Spatial autocorrelation in GIS helps understand the degree to which one object is similar to other nearby objects.
Moran’s I (Index) measures spatial autocorrelation. Geographer Waldo R. Tobler’s stated in the first law of geography:
“Everything is related to everything else, but near things are more related than distant things.”
Spatial autocorrelation measures how close objects are in comparison with other close objects. Moran’s I can be classified as positive, negative, and with no spatial auto-correlation.
Why is Spatial Autocorrelation Important?
One of the main reasons why spatial auto-correlation is important is because statistics rely on observations being independent of one another. If autocorrelation exists in a map, then this violates the fact that observations are independent of one another.
Another potential application is analyzing clusters and dispersion of ecology and disease.
These trends can be better understood using spatial autocorrelation analysis.
Positive Spatial Autocorrelation Example
Positive spatial autocorrelation occurs when Moran’s I is close to +1. This means values cluster together. For example, elevation datasets have similar elevation values close to each other.
There is clustering in the land cover image above. This clustered pattern generates a Moran’s I of 0.60. The z-score of 4.95 indicates there is a less than 1% likelihood that this clustered pattern could be the result of a random choice.
Negative Spatial Autocorrelation Example
Negative spatial auto-correlation occurs when Moran’s I is near -1. A checkerboard is an example where Moran’s I is -1 because dissimilar values are next to each other. A value of 0 for Moran’s I typically indicates no autocorrelation.
Using the spatial autocorrelation tool in ArcGIS, the checkerboard pattern generates a Moran’s index of -1.00 with a z-score of -7.59.
(Remember that the z-score indicates the statistical significance given the number of features in the dataset).
This checkerboard pattern has a less than 1% likelihood that it is the result of a random choice. If you want to test this statistical technique, try GeoDa software for this and more.
What’s Next: Spatial Dependency
Spatial autocorrelation indicates if there is clustering or dispersion in a map. While a positive Moran’s I hints at data is clustered, a negative Moran’s I implies data is dispersed.
If you’ve tested this spatial autocorrelation guide, try to master spatial statistics widely used statistics in GIS:
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I don’t think you need spatial dependence analysis on this. Just carry out a survey. Ask questions using questionnaires or interview where they live, how close they are to railroad. Administer them to the people close to railway, ask of health challenges they have. Cancer should be one of the options to pick
I want to know that can I apply spatial auto correlation Moran’s I in identifying the location patterns of schools in a region. Whether the location patterns of the schools are clustered, dispersed, or random.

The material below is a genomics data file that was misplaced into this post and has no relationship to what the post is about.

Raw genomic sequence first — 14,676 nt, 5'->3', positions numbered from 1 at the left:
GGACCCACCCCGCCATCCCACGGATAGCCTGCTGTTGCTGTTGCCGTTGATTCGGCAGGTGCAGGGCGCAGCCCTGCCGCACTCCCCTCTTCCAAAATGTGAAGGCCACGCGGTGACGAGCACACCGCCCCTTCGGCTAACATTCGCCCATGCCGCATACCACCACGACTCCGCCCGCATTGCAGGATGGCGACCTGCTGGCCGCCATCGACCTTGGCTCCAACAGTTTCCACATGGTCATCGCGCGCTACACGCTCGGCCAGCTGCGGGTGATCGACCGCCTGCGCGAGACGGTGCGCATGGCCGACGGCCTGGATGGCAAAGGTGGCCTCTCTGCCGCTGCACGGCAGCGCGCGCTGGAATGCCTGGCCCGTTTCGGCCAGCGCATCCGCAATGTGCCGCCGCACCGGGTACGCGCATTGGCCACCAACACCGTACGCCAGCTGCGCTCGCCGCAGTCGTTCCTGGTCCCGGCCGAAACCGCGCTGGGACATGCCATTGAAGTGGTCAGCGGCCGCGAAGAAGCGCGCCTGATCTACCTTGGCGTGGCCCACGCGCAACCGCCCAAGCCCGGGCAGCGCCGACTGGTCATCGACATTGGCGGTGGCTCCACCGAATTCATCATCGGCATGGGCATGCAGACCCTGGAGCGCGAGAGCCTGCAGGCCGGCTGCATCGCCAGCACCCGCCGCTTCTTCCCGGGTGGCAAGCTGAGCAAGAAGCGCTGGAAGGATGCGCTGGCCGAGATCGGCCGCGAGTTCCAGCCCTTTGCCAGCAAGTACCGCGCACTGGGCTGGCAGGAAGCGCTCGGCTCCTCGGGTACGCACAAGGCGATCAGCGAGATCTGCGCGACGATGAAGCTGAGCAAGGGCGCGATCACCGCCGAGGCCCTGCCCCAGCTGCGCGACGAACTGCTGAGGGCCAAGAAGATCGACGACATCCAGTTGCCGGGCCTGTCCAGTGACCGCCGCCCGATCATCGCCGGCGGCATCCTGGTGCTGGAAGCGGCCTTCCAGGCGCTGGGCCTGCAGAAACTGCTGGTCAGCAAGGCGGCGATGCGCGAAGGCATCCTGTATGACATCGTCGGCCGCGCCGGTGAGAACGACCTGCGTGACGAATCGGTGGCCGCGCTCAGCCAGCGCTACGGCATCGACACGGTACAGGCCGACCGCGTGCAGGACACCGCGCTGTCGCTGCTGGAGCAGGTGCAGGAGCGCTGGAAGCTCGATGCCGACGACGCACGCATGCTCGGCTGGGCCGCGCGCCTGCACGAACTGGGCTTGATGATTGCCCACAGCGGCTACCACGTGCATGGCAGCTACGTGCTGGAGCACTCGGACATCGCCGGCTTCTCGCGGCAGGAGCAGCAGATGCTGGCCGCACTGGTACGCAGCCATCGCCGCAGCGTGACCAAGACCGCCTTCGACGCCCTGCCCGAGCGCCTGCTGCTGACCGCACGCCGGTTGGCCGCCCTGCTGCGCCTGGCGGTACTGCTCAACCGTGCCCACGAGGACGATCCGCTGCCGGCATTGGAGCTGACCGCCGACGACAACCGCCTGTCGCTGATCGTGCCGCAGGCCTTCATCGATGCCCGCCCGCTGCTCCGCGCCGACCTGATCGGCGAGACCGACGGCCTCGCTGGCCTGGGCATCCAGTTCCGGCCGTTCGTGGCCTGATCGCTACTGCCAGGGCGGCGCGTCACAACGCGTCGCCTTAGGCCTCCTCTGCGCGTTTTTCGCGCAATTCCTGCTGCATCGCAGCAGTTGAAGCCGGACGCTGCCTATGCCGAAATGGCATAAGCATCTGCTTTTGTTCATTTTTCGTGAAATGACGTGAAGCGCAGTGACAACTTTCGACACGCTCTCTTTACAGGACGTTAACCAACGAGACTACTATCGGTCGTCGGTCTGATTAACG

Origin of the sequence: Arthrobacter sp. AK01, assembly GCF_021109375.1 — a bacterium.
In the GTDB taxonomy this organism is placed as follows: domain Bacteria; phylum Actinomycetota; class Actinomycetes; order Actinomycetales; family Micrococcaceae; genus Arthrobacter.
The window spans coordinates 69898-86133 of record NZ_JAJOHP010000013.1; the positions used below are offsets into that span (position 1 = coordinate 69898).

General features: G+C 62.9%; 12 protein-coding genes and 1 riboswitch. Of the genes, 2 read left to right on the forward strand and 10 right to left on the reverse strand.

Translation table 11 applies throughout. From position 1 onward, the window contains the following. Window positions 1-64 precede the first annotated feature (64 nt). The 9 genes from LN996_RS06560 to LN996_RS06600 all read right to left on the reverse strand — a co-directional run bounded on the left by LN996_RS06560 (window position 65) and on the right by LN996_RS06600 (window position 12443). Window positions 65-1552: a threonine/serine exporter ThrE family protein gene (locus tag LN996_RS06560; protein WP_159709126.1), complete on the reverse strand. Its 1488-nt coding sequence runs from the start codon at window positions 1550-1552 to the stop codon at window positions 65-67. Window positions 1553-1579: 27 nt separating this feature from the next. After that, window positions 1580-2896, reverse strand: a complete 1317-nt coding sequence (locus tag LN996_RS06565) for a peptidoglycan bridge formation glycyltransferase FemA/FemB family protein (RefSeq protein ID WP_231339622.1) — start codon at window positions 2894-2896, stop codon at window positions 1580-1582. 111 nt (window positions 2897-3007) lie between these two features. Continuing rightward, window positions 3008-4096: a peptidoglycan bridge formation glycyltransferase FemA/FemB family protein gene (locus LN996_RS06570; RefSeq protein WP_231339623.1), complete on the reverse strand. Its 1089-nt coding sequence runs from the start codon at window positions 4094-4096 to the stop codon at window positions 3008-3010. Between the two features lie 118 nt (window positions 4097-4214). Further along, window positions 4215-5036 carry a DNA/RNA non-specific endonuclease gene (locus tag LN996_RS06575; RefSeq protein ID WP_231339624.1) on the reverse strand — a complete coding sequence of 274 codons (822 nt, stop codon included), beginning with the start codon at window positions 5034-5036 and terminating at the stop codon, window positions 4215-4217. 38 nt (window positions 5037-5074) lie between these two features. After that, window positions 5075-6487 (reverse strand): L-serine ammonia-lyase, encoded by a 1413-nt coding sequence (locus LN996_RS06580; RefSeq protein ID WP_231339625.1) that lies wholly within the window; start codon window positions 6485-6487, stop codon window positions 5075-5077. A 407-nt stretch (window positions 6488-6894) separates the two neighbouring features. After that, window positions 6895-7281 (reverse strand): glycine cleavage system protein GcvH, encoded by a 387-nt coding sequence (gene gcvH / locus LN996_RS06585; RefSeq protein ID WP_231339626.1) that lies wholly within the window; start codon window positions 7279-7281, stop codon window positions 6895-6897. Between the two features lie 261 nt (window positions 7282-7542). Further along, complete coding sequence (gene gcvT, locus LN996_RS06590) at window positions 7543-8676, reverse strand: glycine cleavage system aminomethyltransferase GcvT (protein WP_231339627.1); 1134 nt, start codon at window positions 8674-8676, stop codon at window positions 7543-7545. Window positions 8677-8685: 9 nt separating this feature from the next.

Thank you for these good info
I have three different configurations of points in my study area. Also I have 5 different variables (altitude, slope, …). My purpose is to select one of these point sets with least autocorrelation in the modeling process.
My question is that I must calculate Moran’s I for all of variables (altitude, slope, …) separately before running the model or I must run the model and calculate Moran’s I for the output layer?
Hi, I have one question. I am trying to determine spatial autocorrelation of values of a continuous raster. I’m using ArcGIS and cannot use Morans I on a raster, so I’ve converted my raster to points. Am I correct in doing so or is there a better way to compute autocorrelation of values in a raster?
Mitra: you don’t have to worry about spatial autocorrelation before running a kernel density estimation (KDE).
I have an important question, Is spatial auto-correlation necessary before using kernel density estimation in GIS on my accident data? or two method are separate from each other and I can use kernel density without any limitation?
Which metric is the most appropriate to measure the spatial autocorrelation of a discrete point dataset? Moran’s I has been shown to work well with continuous data, and therefore cannot be used, where as the joint count statistics works well with discrete data (e.g, binary presence/absence matrix) representing an area and not point data. Any suggestions will be appreciated.
Take a look at he coefficient of areal correlation.
You’d be more interested in the exploratory regression and regression analysis in ArcGIS. Proximity to roads is a buffer, and other layers are predictor (independent) variables. While cancer cases (yes/no) are the dependent variable. This helps find relationships between layers
Excellent article – thank you. I was wondering if there are related statistical concepts that measure correlation between objects in *different* layers. For instance, what if I wanted to see if there was some sort of spatial correlation between the locations of railroad tracks and cancer rates? (i.e. does proximity to railroad tracks correlate with increased cancer rates?) Which functions can help find relationships of this sort?